Ultrathin compound semiconductor on insulator layers for high-performance nanoscale transistors
Hyunhyub Ko1,2,3,6,7, Kuniharu Takei1,2,3,6, Rehan Kapadia1,2,3,6, Steven Chuang1,2,3, Hui Fang1,2,3, Paul W. Leu1,2,3, Kartik Ganapathi1, Elena Plis5, Ha Sul Kim5, Szu-Ying Chen4, Morten Madsen1,2,3, Alexandra C. Ford1,2,3, Yu-Lun Chueh4, Sanjay Krishna5, Sayeef Salahuddin1 & Ali Javey1,2,3
- Electrical Engineering and Computer Sciences, University of California, Berkeley, California 94720, USA
- Materials Sciences Division, Lawrence Berkeley National Laboratory, Berkeley, California 94720, USA
- Berkeley Sensor and Actuator Center, University of California, Berkeley, California 94720, USA
- Materials Science and Engineering, National Tsing Hua University, Hsinchu 30013, Taiwan
- Electrical and Computer Engineering Department, and Center for High Technology Materials, University of New Mexico, Albuquerque, New Mexico 87106, USA
- These authors contributed equally to this work.
- Present address: School of Nanotechnology and Chemical Engineering, Ulsan National Institute of Science and Technology, Ulsan Metropolitan City, South Korea.
Correspondence to: Ali Javey1,2,3 Email: firstname.lastname@example.org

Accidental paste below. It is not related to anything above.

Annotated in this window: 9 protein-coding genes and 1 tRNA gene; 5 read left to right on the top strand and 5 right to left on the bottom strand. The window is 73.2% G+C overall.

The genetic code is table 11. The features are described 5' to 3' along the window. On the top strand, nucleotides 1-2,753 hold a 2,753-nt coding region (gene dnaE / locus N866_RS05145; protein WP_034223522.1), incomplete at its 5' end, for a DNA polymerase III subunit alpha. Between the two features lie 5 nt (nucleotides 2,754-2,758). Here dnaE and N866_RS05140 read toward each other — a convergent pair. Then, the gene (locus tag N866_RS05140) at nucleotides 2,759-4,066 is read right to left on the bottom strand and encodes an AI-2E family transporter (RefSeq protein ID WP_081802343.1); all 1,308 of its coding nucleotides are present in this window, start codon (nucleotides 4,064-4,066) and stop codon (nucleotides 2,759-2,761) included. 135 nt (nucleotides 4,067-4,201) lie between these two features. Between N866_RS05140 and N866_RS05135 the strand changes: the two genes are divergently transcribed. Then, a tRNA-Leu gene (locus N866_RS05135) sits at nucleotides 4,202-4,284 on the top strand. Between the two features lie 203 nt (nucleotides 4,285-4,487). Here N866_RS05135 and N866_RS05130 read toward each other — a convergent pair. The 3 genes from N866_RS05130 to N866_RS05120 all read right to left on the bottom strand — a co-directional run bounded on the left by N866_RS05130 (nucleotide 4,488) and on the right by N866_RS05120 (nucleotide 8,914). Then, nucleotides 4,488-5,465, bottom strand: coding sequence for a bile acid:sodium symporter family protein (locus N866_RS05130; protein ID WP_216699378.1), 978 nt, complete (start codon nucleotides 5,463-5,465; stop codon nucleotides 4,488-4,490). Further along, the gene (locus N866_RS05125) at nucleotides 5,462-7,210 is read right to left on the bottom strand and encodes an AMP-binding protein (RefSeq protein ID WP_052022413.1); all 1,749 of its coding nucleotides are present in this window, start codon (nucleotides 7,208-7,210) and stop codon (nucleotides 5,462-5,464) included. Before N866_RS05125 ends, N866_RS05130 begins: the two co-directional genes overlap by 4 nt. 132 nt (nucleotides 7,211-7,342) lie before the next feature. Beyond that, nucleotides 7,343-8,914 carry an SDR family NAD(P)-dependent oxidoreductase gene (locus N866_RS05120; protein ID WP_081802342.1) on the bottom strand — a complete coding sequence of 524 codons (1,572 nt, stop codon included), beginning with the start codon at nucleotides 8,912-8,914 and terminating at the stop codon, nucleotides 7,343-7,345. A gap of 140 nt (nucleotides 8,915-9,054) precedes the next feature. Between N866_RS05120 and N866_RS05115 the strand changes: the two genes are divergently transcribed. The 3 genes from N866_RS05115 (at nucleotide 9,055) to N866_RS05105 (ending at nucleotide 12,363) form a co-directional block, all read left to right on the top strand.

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Over the past several years, the inherent scaling limitations of silicon (Si) electron devices have fuelled the exploration of alternative semiconductors, with high carrier mobility, to further enhance device performance1, 2, 3, 4, 5, 6, 7, 8. In particular, compound semiconductors heterogeneously integrated on Si substrates have been actively studied7, 9, 10: such devices combine the high mobility of III–V semiconductors and the well established, low-cost processing of Si technology. This integration, however, presents significant challenges. Conventionally, heteroepitaxial growth of complex multilayers on Si has been explored9, 11, 12, 13—but besides complexity, high defect densities and junction leakage currents present limitations in this approach. Motivated by this challenge, here we use an epitaxial transfer method for the integration of ultrathin layers of single-crystal InAs on Si/SiO2 substrates. As a parallel with silicon-on-insulator (SOI) technology14, we use ‘XOI’ to represent our compound semiconductor-on-insulator platform. Through experiments and simulation, the electrical properties of InAs XOI transistors are explored, elucidating the critical role of quantum confinement in the transport properties of ultrathin XOI layers. Importantly, a high-quality InAs/dielectric interface is obtained by the use of a novel thermally grown interfacial InAsOx layer (~1 nm thick). The fabricated field-effect transistors exhibit a peak transconductance of ~1.6 mS µm−1 at a drain–source voltage of 0.5 V, with an on/off current ratio of greater than 10,000.